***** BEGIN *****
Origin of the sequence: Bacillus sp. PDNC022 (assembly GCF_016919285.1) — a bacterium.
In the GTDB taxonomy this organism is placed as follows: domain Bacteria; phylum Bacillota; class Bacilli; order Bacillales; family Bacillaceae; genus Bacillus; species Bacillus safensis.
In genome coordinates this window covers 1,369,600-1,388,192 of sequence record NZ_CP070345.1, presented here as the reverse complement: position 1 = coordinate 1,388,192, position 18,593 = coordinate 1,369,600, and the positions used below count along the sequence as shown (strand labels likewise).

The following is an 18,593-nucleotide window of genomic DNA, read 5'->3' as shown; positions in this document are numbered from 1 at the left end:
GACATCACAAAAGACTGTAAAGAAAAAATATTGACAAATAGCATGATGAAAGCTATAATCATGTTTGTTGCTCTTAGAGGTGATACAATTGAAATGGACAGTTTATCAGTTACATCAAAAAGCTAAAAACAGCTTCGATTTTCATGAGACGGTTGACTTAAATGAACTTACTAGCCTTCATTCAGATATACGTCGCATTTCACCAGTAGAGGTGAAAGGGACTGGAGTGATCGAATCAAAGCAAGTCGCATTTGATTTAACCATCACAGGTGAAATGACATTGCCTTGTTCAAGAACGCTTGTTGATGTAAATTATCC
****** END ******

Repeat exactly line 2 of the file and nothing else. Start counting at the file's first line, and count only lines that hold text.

In the GTDB taxonomy this organism is placed as follows: domain Bacteria; phylum Bacillota; class Bacilli; order Bacillales; family Bacillaceae; genus Bacillus; species Bacillus safensis.